ATLANTA — Roll, bounce, dance or derby -- skating has glided its way through Atlanta's history for decades.
The community of roller skating is embedded in the city's culture, especially among Black families, with bounce, dance and roller derby teams all over the metro.
One local skater fostered a group that laces up and meets twice a week at Grant Park. For Lina Camboulin, roller skating is not just a hobby but a way to build community.
"Oftentimes, we would get in circles and just dance, and that would be how we create a community," Camboulin said.
With more than 15 indoor skating rinks, the sport continues to be one of Atlanta's favorite Friday night pastimes.
Tasha Klusmann, a historian with The National African American Roller Skating Archive, said there's a storied history with Black people and their skill on wheels.
"What I think a lot of people don't realize is that there were wealthy Black people," Klusmann said. "And so we've been skating as long as skating has been around."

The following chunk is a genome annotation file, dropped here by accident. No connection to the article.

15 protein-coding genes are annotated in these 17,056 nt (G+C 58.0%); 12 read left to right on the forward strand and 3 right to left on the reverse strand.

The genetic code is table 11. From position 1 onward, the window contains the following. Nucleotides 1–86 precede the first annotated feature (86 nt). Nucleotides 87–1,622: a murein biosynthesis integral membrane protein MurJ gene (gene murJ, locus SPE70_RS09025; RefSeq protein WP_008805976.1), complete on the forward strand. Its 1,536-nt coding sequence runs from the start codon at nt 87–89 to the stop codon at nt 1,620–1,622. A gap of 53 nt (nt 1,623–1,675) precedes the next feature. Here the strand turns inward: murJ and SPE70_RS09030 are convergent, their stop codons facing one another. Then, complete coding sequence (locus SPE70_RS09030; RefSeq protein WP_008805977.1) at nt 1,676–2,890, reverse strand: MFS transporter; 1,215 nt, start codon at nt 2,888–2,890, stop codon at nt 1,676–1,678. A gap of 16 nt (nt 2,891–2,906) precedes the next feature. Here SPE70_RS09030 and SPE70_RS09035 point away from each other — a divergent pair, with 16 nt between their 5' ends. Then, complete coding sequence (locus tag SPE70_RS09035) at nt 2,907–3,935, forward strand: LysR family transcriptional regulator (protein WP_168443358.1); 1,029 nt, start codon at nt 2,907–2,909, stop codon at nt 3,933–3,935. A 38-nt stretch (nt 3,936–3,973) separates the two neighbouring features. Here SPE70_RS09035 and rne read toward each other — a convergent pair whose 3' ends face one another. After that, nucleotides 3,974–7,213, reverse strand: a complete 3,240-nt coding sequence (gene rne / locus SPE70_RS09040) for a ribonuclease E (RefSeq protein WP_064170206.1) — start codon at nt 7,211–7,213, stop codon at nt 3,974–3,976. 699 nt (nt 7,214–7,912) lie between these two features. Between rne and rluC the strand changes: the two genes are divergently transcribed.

The popularity of roller skating in the Atlanta community keeps growing, with the rinks carrying the culture on its back.
One of the most popular rinks, Cascade, seen in the 2006 movie "ATL," and various music videos, first opened its doors in 1997.
"What a lot of people don't understand about roller skaters is that it's generational," Greg said.
Since its origins, roller skating has traveled a long way from a leisure activity for the wealthy in the 1800s to a sport that brings people of all communities together.
"It's a place where we can get together," Camboulin said. "We can be a community again."